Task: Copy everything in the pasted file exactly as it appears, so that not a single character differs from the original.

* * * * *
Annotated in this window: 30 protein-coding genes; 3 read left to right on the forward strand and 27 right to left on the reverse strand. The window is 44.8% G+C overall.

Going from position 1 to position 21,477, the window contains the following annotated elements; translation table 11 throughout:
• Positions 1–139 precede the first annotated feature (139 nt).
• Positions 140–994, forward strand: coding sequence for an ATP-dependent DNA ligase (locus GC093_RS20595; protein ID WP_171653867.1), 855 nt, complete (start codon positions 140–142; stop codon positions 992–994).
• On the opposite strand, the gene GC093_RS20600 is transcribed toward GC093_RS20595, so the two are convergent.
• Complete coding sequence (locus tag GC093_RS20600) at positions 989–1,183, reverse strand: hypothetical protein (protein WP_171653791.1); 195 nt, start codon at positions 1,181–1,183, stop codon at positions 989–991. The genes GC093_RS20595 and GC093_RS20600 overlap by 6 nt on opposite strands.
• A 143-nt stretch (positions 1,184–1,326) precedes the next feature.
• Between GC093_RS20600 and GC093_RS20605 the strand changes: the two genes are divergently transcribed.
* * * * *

Annotated in this window: 30 protein-coding genes; 3 read left to right on the forward strand and 27 right to left on the reverse strand. The window is 44.8% G+C overall.

Going from position 1 to position 21,477, the window contains the following annotated elements; translation table 11 throughout:
• Positions 1–139 precede the first annotated feature (139 nt).
• Positions 140–994, forward strand: coding sequence for an ATP-dependent DNA ligase (locus GC093_RS20595; protein ID WP_171653867.1), 855 nt, complete (start codon positions 140–142; stop codon positions 992–994).
• On the opposite strand, the gene GC093_RS20600 is transcribed toward GC093_RS20595, so the two are convergent.
• Complete coding sequence (locus tag GC093_RS20600) at positions 989–1,183, reverse strand: hypothetical protein (protein WP_171653791.1); 195 nt, start codon at positions 1,181–1,183, stop codon at positions 989–991. The genes GC093_RS20595 and GC093_RS20600 overlap by 6 nt on opposite strands.
• A 143-nt stretch (positions 1,184–1,326) precedes the next feature.
• Between GC093_RS20600 and GC093_RS20605 the strand changes: the two genes are divergently transcribed.